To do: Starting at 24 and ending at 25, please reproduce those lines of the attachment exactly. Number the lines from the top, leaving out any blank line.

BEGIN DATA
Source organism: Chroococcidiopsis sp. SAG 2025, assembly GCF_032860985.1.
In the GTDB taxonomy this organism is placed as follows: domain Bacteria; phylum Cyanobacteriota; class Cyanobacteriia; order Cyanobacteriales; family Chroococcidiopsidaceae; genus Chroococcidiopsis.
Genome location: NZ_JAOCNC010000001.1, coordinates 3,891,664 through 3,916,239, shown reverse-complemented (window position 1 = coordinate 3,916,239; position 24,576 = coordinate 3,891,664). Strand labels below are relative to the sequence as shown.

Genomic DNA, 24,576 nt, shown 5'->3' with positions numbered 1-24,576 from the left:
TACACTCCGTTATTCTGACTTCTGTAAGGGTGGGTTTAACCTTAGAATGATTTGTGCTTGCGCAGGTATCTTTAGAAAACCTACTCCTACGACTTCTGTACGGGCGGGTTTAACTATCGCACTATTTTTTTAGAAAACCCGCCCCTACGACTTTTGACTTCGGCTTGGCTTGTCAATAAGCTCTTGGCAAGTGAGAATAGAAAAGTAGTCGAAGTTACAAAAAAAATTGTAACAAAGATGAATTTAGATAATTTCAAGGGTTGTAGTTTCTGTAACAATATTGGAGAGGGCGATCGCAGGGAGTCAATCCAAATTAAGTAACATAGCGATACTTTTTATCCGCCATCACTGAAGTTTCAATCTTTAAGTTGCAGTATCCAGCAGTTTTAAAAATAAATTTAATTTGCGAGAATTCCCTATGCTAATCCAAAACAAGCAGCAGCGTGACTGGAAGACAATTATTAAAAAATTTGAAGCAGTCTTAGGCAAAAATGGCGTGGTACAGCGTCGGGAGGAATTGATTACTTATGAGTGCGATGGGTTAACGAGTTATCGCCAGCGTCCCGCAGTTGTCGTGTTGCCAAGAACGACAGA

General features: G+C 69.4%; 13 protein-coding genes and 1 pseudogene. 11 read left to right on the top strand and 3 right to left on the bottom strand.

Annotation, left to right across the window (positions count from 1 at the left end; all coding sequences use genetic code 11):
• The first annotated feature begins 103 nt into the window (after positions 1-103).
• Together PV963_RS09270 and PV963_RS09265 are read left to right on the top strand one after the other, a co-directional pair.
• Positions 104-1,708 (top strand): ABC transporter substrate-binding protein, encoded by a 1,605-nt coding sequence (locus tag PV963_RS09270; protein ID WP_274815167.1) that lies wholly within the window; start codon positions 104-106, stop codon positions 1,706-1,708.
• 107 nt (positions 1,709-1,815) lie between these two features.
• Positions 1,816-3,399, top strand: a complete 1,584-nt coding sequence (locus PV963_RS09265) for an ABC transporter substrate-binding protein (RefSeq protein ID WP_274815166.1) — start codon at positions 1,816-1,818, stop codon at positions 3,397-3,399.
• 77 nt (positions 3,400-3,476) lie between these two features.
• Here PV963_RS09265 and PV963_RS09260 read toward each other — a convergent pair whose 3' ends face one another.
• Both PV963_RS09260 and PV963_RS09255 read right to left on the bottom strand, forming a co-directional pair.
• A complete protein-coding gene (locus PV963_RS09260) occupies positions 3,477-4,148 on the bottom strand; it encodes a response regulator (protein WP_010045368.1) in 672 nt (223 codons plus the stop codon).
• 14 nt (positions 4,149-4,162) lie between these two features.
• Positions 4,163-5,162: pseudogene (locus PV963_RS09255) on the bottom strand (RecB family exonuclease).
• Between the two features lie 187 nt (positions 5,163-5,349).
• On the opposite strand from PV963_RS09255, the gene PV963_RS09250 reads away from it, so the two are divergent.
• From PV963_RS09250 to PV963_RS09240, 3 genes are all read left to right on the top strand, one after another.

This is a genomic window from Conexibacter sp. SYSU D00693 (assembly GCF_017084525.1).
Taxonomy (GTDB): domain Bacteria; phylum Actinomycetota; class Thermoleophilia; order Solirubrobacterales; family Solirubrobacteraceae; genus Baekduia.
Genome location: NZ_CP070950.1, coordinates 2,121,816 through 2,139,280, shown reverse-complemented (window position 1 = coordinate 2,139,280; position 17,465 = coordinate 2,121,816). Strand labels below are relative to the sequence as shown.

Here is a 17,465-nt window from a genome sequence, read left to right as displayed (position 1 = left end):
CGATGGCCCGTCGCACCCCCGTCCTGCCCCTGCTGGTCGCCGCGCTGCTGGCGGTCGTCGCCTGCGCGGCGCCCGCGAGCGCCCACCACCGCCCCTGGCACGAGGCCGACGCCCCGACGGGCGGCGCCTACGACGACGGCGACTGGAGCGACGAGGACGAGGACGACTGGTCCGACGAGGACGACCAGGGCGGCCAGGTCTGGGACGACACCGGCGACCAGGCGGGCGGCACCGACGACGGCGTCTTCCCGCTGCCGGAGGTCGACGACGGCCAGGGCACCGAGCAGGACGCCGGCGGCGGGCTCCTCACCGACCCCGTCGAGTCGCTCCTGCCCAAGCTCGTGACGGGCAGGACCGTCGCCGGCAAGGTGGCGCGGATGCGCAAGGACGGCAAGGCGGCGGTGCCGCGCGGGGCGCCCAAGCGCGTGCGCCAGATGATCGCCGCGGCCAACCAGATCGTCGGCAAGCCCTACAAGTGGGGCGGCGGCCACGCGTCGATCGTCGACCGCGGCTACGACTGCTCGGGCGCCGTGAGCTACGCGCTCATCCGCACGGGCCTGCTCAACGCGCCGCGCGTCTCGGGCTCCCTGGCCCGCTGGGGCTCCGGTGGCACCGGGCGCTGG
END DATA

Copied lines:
Genome location: NZ_CP070950.1, coordinates 2,121,816 through 2,139,280, shown reverse-complemented (window position 1 = coordinate 2,139,280; position 17,465 = coordinate 2,121,816). Strand labels below are relative to the sequence as shown.

Here is a 17,465-nt window from a genome sequence, read left to right as displayed (position 1 = left end):